Obviously I agree with Kevin that the Suns have a great half-court offense. But, as John and Padraig pointed out, their lack of interior scoring hurts them. Teams that rely heavily on outside shooting, as the Suns do, tend to struggle in the playoffs. Unfortunately for them, I don't think Marion or Stoudemire worked on their post games over the summer.

Padraig, I think that Kevin was arguing that officiating isn't tighter in the playoffs. Rather, physical play is overlooked more often in the playoffs than in the regular season. So physical teams like the Spurs get an extra advantage, since they already get the benefit of the doubt due to the fact that they rough people up from Game 1.

Part of the problem with the Suns is that, since Nash began their recent resurgence, they haven't had a playoff run that wasn't marred either by injuries or last year's suspensions. If the Suns had been a little more fortunate, or if Amare and Diaw hadn't gotten off the bench, we might not even be discussing this.

Anonymous starang said...
Don't you dare badmouth my little brother Kevin (He is in fact my little brother, and next to Basketbawful, might be the greatest cumulative source of NBA knowledge in the universe).

I was fine with all of this, even the badmouthing of the Suns....until someone made fun of D’Antoni's mustache. How dare you. That well groomed cookie duster is the key to out success. It holds powers that we yet to have the science to explain it with.

We (as if it isn’t obvious, Kevin and I are both Suns fans and Phoenix natives) do have needs that we didn't satisfy in the off-season......but we were 1 hip check away from being champions. AND we almost won the game with Amare and Diaw suspended. I say leave good enough alone. We got the proven pieces, we added Grant Hill (god I hope he stays healthy) and Amare HAS IMPROVED and will dominate this year (easily top 2 MVP candidate). Diaw isn't starting the season as a fat ass, and Strawberry was a steal and will see many productive minutes this year as a rook.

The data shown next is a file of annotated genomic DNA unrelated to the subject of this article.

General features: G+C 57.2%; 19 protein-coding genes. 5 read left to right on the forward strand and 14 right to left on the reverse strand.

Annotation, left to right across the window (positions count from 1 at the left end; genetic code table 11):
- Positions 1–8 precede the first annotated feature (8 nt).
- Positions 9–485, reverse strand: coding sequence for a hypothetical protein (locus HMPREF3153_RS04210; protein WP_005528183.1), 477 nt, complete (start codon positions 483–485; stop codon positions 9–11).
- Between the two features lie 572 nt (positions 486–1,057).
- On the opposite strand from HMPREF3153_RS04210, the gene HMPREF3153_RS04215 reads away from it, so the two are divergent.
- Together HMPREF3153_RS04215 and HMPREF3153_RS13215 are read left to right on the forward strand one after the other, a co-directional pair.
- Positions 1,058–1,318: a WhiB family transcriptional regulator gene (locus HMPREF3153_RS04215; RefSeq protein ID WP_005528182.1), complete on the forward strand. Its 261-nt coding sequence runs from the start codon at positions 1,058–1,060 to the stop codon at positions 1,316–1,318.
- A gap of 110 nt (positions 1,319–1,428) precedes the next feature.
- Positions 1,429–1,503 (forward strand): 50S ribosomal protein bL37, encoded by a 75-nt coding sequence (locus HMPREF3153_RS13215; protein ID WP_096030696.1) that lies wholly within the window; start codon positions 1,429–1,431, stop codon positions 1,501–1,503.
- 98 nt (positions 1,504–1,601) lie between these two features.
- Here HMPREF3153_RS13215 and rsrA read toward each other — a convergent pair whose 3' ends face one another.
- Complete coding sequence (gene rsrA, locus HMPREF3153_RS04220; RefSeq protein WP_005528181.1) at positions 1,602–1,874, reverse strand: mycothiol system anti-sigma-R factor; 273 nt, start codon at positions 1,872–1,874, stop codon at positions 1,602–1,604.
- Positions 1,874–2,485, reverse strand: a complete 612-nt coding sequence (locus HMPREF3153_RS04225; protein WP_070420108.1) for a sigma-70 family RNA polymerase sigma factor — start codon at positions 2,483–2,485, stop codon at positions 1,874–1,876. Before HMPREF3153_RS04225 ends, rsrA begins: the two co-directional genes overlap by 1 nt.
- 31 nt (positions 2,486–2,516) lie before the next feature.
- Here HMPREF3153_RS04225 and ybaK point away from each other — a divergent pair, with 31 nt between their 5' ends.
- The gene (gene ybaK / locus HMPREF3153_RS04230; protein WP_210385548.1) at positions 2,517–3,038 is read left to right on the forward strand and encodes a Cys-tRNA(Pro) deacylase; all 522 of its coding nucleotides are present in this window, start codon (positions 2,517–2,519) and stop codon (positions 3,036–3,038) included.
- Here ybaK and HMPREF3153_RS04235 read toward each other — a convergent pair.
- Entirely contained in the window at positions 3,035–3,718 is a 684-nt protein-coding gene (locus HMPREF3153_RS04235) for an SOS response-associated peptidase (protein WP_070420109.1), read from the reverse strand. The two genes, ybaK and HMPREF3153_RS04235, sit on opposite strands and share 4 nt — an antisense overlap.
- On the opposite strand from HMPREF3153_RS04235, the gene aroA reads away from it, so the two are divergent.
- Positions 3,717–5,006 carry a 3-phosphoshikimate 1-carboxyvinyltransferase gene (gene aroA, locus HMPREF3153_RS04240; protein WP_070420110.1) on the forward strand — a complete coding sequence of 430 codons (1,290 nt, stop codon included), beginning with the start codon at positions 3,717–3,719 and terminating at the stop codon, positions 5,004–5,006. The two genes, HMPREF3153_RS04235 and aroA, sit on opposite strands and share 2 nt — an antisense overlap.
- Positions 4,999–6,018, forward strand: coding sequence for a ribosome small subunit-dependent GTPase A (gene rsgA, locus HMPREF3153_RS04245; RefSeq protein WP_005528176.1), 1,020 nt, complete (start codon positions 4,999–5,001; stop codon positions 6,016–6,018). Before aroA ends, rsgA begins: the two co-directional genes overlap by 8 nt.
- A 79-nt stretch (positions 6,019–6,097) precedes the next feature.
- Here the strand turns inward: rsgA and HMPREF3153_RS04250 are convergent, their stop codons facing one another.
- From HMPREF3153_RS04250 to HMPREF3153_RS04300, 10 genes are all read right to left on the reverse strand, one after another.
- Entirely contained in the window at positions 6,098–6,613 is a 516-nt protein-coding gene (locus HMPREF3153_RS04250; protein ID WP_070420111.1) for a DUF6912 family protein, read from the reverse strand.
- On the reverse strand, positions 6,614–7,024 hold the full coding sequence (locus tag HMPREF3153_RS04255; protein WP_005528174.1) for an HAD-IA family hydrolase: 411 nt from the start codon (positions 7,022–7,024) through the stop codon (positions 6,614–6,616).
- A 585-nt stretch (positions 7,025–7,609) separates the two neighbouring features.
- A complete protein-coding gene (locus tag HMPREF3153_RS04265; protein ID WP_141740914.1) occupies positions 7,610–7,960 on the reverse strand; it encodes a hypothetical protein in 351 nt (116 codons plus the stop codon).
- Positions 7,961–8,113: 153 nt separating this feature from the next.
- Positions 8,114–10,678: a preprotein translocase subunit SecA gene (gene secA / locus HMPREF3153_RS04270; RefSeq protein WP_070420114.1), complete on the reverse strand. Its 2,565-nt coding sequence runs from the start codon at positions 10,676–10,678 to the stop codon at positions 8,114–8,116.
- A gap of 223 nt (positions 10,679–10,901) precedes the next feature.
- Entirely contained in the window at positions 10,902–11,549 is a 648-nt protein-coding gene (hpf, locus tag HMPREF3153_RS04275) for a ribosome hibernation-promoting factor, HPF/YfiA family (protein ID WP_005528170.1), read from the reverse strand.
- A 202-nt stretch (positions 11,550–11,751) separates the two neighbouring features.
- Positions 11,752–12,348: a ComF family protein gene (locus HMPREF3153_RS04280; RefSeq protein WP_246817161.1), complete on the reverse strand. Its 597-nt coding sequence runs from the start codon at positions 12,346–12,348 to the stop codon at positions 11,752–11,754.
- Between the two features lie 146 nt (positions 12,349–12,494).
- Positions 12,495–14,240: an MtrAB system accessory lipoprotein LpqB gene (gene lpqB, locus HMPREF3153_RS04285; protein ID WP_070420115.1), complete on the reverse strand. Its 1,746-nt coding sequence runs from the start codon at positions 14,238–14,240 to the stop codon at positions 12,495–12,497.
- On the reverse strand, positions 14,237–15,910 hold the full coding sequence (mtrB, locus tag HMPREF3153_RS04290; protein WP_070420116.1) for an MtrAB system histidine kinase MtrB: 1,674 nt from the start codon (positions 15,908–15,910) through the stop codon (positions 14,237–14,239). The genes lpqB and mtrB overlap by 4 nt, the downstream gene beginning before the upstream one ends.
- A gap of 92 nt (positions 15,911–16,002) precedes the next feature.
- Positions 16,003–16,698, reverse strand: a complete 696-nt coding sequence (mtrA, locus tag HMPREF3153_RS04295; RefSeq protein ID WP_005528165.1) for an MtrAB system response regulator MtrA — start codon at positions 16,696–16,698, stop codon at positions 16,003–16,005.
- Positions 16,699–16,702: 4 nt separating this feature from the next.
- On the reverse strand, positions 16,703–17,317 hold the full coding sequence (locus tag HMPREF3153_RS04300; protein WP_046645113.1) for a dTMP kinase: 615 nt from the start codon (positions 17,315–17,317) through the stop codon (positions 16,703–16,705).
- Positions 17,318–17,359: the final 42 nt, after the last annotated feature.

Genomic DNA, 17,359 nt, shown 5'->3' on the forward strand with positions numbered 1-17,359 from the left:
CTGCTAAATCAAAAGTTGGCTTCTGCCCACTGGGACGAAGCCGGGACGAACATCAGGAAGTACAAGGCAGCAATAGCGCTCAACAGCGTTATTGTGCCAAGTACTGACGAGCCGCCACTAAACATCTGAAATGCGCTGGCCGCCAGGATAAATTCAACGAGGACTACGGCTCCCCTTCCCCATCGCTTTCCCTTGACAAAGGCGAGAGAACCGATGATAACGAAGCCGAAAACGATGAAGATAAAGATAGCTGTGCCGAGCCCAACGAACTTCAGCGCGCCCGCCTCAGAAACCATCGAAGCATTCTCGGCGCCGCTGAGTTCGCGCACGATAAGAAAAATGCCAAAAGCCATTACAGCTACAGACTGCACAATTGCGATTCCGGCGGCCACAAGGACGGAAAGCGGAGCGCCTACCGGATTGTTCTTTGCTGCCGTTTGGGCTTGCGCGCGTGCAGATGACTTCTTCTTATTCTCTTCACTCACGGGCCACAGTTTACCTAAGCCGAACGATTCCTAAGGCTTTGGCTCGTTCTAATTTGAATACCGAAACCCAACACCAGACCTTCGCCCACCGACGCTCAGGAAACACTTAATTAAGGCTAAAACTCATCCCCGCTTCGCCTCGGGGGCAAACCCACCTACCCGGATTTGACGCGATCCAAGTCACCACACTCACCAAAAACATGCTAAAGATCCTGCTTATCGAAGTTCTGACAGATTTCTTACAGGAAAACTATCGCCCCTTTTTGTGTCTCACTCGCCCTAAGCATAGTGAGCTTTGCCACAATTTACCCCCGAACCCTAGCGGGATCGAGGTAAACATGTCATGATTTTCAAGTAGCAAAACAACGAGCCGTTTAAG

I like where we are at. Watch out Spurs, we got your number this year. Enough with the finals basketball so boring that it reminds me of the Kevin McHale highlight real Basketbawful sent out a few weeks ago.

PS. Popovich's face looks like someone set his face on fire and put it out with a cleated track shoe.

Blogger Basketbawful said...
starang -- Nobody's dissing Kevin around here. Not unless they want the Basketbawful boot in their butt. And I'm sure that no one would seriously insult the D'Antoni 'stache. It's feathered and lethal.

I'm pulling for the Suns. I just have that sick feeling in my gut that something's going to go wrong. But then, you have to understand, I've lived through so many disappointments -- the early 90s Trailblazers, the mid to late-90s Jazz teams, the Pacers...I've developed a "My team is always going to lose" syndrome.

Phoenix has the tools to take out the Spurs. And the average age of that team is in the mid-30s, which is a plus.

Of course, I'm totally discounting the Mavericks here. I hope that doesn't come back to haunt me. Or the Suns.

Blogger Basketbawful said...
PS. Popovich's face looks like someone set his face on fire and put it out with a cleated track shoe.

Jesus. That was funny.

Anonymous Stanko Zovko said...
I like your comments on the suns and many of them are very legitimate.

There are two things that I would like to add.

1.) I hated them getting rid of Kurt Thomas because I loved the way he played, but there was much more reasoning than to save money. I read a comment from Dantoni that they do not want to try and be a Spurs clone anymore in the playoffs or beat them in their own game. They are going to commit fully to small ball and play their style all the way. It was more of a change of gamestyle than anything.

2.) Grant Hill hasn't been fully healthy in years but there is something that is really differnet this year. The Suns have one of the best medidal staffs in the NBA. They stress core strength and flexibility rather than bulk strength and explosiveness. Have you ever noticed no Suns player get seriously injured throughout the year? They don't get sprained ankles and whatnot. The reports are that when Grant Hill came to Phoenix he had almost no flexibility in his ankle. The staff worked with him all summer and now he has a full range of motion in his ankle.

Those are my two cents.